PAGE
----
The Current

The Current for May 18, 2022

Today on The Current: Controversy over Quebec’s proposed language law; families of flight PS752 victims want soccer match with Iran cancelled; plants grown in soil from the moon; and tracing the descendants of the HMS Bounty mutineers.
Matt Galloway is the host of CBC Radio's The Current. (CBC)

Full Episode Transcript

Today on The Current:

Quebec's Bill 96 is meant to protect the French language, but critics warn it could harm small businesses, Indigenous people and even access to health care. Matt Galloway talks to Robert Leckey, dean of McGill University's Faculty of Law; and Christopher Skeete, Parliamentary Assistant to the Premier for Relations with English-Speaking Quebecers. 

Then, families who lost loved ones in the destruction of Flight PS752 are angry at Canada Soccer's plan to host Iran for an upcoming friendly in Vancouver. Hamed Esmaeilion, spokesperson for the association representing the families, tells us why they want the match cancelled.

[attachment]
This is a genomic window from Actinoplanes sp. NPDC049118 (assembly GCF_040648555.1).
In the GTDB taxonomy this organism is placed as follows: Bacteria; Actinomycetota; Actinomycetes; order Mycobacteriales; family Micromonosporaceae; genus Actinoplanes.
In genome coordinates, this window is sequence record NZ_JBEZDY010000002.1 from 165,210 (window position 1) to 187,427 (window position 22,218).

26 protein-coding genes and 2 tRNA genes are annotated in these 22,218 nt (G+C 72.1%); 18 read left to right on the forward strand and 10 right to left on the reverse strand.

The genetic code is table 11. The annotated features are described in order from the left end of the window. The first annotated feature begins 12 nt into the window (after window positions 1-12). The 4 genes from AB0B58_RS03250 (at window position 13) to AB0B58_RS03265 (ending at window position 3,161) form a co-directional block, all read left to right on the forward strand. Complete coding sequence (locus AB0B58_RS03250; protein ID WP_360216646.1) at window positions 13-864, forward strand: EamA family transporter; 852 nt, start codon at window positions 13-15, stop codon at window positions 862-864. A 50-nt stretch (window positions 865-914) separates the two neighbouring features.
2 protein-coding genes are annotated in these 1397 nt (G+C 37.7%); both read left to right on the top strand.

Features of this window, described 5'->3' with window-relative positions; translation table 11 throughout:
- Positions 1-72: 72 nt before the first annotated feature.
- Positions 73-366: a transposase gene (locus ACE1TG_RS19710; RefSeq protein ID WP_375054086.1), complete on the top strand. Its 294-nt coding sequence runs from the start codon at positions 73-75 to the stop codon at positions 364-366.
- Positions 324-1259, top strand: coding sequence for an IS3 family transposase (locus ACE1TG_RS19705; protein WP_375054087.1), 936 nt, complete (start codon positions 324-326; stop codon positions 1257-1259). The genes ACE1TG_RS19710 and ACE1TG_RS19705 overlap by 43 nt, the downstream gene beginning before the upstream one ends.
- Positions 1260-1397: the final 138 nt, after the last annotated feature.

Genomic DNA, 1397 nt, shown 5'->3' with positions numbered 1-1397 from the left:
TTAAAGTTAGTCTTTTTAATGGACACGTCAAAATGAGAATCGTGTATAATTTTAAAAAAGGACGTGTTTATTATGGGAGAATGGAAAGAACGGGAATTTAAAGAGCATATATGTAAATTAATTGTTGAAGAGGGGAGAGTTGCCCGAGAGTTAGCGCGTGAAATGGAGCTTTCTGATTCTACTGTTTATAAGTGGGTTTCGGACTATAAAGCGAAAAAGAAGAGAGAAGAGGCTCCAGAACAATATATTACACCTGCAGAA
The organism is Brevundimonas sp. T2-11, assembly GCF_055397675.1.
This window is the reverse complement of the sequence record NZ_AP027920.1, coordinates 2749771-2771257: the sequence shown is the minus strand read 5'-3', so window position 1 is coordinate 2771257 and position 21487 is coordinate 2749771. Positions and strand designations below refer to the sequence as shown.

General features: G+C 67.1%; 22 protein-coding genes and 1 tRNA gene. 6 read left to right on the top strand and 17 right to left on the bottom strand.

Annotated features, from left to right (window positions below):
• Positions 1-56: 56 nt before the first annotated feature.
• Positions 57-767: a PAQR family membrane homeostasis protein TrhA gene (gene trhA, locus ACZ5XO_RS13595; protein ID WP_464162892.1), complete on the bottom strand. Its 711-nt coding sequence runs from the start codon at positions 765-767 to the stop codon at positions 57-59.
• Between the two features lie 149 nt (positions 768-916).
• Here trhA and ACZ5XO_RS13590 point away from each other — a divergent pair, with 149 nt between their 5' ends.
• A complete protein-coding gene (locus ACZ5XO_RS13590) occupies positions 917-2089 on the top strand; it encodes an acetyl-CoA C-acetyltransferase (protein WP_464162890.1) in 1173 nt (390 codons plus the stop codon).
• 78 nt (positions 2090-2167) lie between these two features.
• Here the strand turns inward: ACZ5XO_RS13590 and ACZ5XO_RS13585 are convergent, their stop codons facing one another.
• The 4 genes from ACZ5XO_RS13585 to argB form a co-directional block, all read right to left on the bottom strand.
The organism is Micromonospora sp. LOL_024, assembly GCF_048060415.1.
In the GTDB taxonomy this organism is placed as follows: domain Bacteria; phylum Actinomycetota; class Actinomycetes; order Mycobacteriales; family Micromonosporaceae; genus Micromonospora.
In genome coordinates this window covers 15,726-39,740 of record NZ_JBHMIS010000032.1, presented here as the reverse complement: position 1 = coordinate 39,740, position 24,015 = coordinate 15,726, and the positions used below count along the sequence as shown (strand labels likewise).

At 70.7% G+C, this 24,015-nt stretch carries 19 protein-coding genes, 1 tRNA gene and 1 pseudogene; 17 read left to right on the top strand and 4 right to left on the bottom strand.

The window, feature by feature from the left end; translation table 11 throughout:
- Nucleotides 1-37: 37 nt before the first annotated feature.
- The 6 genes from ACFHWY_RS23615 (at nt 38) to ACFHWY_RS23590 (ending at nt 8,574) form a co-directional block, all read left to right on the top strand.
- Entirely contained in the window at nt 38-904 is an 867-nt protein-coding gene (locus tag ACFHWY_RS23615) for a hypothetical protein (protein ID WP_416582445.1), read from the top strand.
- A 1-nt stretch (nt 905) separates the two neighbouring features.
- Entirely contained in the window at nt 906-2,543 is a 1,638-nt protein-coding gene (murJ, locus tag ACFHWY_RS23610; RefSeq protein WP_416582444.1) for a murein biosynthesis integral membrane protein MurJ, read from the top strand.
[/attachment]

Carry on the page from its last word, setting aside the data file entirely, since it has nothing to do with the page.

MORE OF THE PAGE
Plus, scientists have grown the first ever plants in soil from the moon. We discuss what this might mean for interplanetary exploration, with University of Florida professor Robert Ferl, a co-researcher on the project; and University of Guelph professor Thomas Graham.

And after the famous mutiny on the HMS Bounty in 1789, the mutineers fled and eventually settled on the remote Pitcairn Islands in the Pacific. Travel writer Brandon Presser tells us about his journey to meet their descendants in what he calls a "trailer park at the end of the world" — and why he wanted to tell a different side of their story in his book, The Far Land: 200 Years of Murder, Mania, and Mutiny in the South Pacific.

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